In contrast to the dispute over the duties of the Recreation Director, the events leading up to this litigation are comparatively straightforward. Plaintiff was hired as the Recreation Director on August 5, 2003. At the time that Plaintiff was hired, Lucy Lobertini was the mayor of the City. Lobertini ran for reelection against Defendant Cliff Jennings in the November, 2004 election. Plaintiff supported Lobertini during his personal time away from the office. In the runup to the election, Defendant Jennings allegedly threatened to remove Plaintiff unless Plaintiff ceased supporting Lobertini. Defendant Jennings won the election. Additionally, in the same election, Defendant Hatmaker was reelected as a city councilman; Defendant Fannon's position as city councilman was not up for reelection in the 2004 election. Prior to Plaintiff's termination, in a workshop before the City Council, Defendant Jennings allegedly stated that he was recommending that Plaintiff be terminated for political reasons. On January 4, 2005, Defendants voted to terminate Plaintiff's employment. They hired Johnny Byrge as Recreation Director, who allegedly had less experience and education than Plaintiff.

24

On March 10, 2005, Plaintiff filed a complaint in the Eastern District of Tennessee. Plaintiff's complaint alleged five causes of action. The first cause of action alleged that Defendants, acting in their official capacities, violated 42 U.S.C. § 1983 by depriving Plaintiff of a property interest in his position as Recreation Director without due process of law, because they terminated him on account of his political opinions. Plaintiff's second cause of action alleged that Defendants, acting in their official capacities, deprived Plaintiff of his right to equal protection under the law by terminating him on account of his political opinions, in violation of § 1983. Plaintiff's fourth cause of action alleged that Defendants, acting in their individual and official capacities, violated Plaintiff's right to freedom of speech and association by terminating him in retaliation for political activity, in violation of § 1983. Plaintiff's third and fifth causes of action alleged violations of the Tennessee constitution. Plaintiff included the City as a defendant in each cause of action.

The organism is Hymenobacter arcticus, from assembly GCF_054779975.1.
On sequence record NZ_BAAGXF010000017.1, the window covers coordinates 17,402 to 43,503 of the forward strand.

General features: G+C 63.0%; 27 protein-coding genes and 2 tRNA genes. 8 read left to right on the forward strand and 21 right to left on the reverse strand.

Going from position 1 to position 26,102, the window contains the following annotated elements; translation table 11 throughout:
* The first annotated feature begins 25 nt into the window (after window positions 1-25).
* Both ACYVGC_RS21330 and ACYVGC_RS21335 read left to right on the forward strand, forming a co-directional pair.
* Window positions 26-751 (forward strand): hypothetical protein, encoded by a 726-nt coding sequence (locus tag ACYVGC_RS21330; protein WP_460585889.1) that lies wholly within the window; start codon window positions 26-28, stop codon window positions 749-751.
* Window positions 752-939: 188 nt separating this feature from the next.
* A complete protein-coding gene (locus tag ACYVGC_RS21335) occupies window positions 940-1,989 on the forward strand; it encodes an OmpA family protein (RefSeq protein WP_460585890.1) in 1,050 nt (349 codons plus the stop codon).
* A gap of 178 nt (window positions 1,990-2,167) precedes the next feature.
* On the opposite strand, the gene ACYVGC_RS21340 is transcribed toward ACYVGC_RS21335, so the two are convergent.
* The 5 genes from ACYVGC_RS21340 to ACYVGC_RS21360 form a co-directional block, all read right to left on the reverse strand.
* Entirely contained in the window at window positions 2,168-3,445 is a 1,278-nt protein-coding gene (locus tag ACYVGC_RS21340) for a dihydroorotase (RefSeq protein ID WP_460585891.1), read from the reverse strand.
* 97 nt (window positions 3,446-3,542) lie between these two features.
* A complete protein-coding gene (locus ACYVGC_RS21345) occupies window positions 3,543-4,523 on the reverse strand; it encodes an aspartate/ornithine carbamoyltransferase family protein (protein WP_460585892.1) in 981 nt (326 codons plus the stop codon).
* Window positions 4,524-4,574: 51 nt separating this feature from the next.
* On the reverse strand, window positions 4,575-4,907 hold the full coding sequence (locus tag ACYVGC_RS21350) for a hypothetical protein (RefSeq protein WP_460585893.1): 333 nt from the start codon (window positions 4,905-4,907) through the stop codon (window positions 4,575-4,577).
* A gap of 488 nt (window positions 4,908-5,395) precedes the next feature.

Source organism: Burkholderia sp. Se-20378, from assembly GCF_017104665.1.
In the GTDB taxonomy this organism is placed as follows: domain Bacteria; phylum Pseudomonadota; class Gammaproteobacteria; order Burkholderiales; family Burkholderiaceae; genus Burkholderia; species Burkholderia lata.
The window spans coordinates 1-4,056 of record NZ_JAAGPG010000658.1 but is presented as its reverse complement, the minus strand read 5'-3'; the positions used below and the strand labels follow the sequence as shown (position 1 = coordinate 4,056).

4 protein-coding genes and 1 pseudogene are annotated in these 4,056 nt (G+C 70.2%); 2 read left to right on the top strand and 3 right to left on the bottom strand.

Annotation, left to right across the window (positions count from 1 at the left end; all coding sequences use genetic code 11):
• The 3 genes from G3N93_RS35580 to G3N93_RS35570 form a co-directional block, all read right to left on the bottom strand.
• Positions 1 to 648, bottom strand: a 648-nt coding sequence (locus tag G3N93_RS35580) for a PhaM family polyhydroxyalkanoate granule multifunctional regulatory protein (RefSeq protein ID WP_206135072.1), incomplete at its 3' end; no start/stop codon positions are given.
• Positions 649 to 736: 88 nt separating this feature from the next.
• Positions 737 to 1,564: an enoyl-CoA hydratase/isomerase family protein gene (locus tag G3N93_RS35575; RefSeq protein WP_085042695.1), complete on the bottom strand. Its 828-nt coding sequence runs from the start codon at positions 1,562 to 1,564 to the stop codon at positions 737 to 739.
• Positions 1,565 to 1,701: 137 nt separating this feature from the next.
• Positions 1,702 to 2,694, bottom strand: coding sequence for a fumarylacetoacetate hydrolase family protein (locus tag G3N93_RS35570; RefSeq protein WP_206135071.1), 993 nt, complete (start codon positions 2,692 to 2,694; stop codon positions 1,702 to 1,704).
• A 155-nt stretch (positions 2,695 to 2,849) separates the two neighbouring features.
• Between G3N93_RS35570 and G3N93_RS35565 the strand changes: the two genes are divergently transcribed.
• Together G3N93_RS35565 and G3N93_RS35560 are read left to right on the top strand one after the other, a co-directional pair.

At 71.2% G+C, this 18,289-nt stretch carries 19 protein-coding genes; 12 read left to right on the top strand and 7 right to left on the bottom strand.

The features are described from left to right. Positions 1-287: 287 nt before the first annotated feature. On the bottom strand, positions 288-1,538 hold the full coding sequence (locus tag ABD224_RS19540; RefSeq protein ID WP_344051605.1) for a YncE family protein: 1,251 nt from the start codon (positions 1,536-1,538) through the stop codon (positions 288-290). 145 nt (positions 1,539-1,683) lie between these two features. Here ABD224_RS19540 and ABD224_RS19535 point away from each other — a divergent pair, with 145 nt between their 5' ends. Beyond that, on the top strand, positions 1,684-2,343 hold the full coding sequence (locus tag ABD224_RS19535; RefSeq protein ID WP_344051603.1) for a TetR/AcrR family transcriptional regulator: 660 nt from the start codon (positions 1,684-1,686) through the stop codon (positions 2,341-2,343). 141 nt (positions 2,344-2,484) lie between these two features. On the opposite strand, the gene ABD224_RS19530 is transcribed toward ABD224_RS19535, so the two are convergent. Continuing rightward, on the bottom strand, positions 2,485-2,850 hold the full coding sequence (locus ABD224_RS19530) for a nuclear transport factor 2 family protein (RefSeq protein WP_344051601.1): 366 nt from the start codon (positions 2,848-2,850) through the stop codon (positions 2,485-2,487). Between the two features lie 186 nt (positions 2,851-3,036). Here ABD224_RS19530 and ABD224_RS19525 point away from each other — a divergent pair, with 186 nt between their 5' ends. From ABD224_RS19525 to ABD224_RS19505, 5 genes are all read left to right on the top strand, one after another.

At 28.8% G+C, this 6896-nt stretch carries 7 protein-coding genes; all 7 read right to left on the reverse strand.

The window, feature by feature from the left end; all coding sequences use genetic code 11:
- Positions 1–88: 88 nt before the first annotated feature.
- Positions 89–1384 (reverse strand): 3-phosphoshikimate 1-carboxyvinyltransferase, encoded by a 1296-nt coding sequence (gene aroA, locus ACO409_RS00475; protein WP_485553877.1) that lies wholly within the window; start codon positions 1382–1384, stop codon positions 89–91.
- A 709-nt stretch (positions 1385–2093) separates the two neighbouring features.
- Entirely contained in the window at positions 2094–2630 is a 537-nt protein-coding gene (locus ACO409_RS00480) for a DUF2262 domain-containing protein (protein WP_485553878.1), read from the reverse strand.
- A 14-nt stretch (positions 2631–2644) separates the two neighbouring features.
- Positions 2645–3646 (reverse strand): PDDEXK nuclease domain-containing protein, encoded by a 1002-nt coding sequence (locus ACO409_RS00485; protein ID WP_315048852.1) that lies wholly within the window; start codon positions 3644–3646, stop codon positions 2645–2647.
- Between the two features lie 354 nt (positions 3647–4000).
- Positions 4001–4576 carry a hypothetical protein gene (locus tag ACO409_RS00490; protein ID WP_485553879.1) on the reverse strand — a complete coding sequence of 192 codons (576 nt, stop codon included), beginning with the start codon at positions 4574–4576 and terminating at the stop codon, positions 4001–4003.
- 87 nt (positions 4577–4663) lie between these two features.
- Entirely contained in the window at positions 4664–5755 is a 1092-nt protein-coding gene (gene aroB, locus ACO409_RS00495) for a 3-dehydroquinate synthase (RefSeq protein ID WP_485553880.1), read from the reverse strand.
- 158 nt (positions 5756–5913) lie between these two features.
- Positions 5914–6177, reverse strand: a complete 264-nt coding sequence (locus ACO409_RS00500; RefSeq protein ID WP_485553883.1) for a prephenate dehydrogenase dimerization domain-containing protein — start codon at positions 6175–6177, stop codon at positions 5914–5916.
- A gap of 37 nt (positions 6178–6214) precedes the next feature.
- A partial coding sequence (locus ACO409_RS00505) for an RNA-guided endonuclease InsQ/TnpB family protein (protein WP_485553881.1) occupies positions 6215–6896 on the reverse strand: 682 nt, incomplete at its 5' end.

25

On February 8, 2006, Defendants, acting in both their individual and official capacities, filed a motion for summary judgment. The City filed a motion for summary judgment on February 13, 2006. The district court issued an opinion and order granting the City's and Defendants' motions in part and denying the City's and Defendants' motions in part on June 14, 2006. Lane v. City of LaFollette, No. 3:05-CV-127, 2006 WL 1663693 (E.D.Tenn. June 14, 2006) (unpublished). The district court held that factual disputes existed as to whether Plaintiff was terminated on account of his political beliefs, and therefore summary judgment could not be granted in favor of the City or Defendants on the ground that Plaintiff's termination was not in retaliation for protected speech. Id. at *4. The district court also found that Defendants and the City had not sufficiently supported their position that Plaintiff's employment was of a type that could be terminated for political reasons. Id. at *5. Furthermore, the district court held that qualified immunity was inappropriate, because the Sixth Circuit had denied qualified immunity to similarly situated defendants in the past. Id. at *6 (citing Heggen v. Lee, 284 F.3d 675, 688 (6th Cir.2002); Caudill v. Hollan, 431 F.3d 900, 907-11 (6th Cir.2005)).

26

The district court rejected Defendants' argument that they could not be held liable in their official capacities, holding that the minutes of City Council meetings demonstrated that Defendants had the authority to establish official policy for the City. Id. at *7. The district court also rejected Defendants' and the City's claim that, because Plaintiff was an at-will employee, Plaintiff could be terminated for cause or no cause. Id. at *8. Although conceding that Plaintiff was an at-will employee, the district court concluded that Plaintiff could not be terminated for exercising his First Amendment rights. Id. However, the district court granted the City's motion for summary judgment with respect to Plaintiff's claims arising under the Tennessee constitution, holding that the Tennessee constitution did not provide a private cause of action. Id.

27

Defendants filed a timely notice of appeal on June 14, 2006. The basis for Defendants' interlocutory appeal was the district court's denial of qualified immunity. The City also gave notice of appeal, alleging that the issues associated with Plaintiff's claims against the City were inextricably intertwined with Plaintiff's claims against the individual defendants. See Tucker v. City of Richmond, 388 F.3d 216, 224 (6th Cir.2004) ("The exercise of pendent jurisdiction, while discretionary, is appropriate where the appealable and non-appealable issues are `inextricably intertwined.'" (internal quotations removed) (quoting Brennan v. Twp. of Northville, 78 F.3d 1152, 1157-58 (6th Cir.1996))).

DISCUSSION

28

I. Claims Against Defendants in their Individual Capacity

29